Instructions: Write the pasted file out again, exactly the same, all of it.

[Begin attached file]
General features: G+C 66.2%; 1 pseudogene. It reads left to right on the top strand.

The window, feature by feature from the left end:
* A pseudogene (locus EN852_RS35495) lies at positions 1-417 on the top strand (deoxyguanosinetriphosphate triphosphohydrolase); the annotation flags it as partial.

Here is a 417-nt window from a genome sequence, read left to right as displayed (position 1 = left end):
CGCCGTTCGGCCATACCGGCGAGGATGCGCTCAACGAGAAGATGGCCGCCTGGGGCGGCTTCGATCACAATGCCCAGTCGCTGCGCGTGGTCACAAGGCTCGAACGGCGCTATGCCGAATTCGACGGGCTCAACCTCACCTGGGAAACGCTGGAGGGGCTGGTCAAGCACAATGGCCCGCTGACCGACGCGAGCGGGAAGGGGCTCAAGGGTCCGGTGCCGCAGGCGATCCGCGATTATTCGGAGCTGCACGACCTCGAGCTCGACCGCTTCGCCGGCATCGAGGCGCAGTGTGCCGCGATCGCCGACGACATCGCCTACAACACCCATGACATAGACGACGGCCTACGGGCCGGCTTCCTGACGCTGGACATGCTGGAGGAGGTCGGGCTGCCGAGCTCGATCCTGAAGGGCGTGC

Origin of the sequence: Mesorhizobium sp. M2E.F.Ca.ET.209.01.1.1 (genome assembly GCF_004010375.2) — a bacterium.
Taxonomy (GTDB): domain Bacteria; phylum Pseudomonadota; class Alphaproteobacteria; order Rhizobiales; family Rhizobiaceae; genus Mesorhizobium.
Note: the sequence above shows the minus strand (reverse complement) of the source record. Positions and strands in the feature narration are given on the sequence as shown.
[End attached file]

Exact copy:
General features: G+C 66.2%; 1 pseudogene. It reads left to right on the top strand.

The window, feature by feature from the left end:
* A pseudogene (locus EN852_RS35495) lies at positions 1-417 on the top strand (deoxyguanosinetriphosphate triphosphohydrolase); the annotation flags it as partial.

Here is a 417-nt window from a genome sequence, read left to right as displayed (position 1 = left end):
CGCCGTTCGGCCATACCGGCGAGGATGCGCTCAACGAGAAGATGGCCGCCTGGGGCGGCTTCGATCACAATGCCCAGTCGCTGCGCGTGGTCACAAGGCTCGAACGGCGCTATGCCGAATTCGACGGGCTCAACCTCACCTGGGAAACGCTGGAGGGGCTGGTCAAGCACAATGGCCCGCTGACCGACGCGAGCGGGAAGGGGCTCAAGGGTCCGGTGCCGCAGGCGATCCGCGATTATTCGGAGCTGCACGACCTCGAGCTCGACCGCTTCGCCGGCATCGAGGCGCAGTGTGCCGCGATCGCCGACGACATCGCCTACAACACCCATGACATAGACGACGGCCTACGGGCCGGCTTCCTGACGCTGGACATGCTGGAGGAGGTCGGGCTGCCGAGCTCGATCCTGAAGGGCGTGC

Origin of the sequence: Mesorhizobium sp. M2E.F.Ca.ET.209.01.1.1 (genome assembly GCF_004010375.2) — a bacterium.
Taxonomy (GTDB): domain Bacteria; phylum Pseudomonadota; class Alphaproteobacteria; order Rhizobiales; family Rhizobiaceae; genus Mesorhizobium.
Note: the sequence above shows the minus strand (reverse complement) of the source record. Positions and strands in the feature narration are given on the sequence as shown.